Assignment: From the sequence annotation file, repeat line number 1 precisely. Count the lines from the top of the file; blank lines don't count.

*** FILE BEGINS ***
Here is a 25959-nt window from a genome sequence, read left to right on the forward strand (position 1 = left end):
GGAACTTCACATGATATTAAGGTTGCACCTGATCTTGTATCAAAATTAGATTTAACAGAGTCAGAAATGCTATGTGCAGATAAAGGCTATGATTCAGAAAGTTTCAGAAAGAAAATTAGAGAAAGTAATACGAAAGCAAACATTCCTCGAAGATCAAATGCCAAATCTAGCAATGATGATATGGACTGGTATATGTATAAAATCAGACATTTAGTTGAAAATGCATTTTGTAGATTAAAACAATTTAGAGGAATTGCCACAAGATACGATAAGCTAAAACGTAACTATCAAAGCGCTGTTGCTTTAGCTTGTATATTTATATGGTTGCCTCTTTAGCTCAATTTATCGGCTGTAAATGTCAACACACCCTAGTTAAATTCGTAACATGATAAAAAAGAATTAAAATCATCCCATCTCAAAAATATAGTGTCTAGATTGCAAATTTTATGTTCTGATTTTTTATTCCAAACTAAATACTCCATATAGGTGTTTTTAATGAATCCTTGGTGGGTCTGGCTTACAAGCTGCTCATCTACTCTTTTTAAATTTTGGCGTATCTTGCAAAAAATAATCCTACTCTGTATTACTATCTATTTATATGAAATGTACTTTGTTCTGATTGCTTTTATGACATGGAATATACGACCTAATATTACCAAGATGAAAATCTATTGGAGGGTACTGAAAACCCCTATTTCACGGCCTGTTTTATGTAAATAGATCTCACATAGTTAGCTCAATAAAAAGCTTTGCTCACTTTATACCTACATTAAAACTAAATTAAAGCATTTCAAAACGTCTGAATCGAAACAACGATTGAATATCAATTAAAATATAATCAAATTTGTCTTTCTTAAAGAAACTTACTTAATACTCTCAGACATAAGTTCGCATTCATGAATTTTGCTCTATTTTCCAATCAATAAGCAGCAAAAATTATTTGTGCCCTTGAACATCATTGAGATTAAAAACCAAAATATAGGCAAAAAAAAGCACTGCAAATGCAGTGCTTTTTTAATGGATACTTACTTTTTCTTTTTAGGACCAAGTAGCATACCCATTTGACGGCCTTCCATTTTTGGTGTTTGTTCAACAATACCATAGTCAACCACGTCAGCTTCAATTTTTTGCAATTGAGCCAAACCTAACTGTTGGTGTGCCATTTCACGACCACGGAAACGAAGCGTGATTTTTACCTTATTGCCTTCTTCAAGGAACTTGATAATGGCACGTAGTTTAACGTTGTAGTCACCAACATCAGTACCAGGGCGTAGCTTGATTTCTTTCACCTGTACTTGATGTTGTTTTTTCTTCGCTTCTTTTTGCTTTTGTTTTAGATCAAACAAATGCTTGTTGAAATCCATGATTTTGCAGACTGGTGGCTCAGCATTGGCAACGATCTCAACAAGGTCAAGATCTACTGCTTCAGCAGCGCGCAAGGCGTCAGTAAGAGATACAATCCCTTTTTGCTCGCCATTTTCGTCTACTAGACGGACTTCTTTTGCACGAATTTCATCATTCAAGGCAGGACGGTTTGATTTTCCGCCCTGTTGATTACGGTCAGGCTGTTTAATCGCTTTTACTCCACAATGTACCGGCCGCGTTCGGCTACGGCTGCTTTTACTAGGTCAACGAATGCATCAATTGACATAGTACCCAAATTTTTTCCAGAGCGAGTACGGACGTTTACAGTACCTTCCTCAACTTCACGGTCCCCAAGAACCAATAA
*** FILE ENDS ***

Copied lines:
Here is a 25959-nt window from a genome sequence, read left to right on the forward strand (position 1 = left end):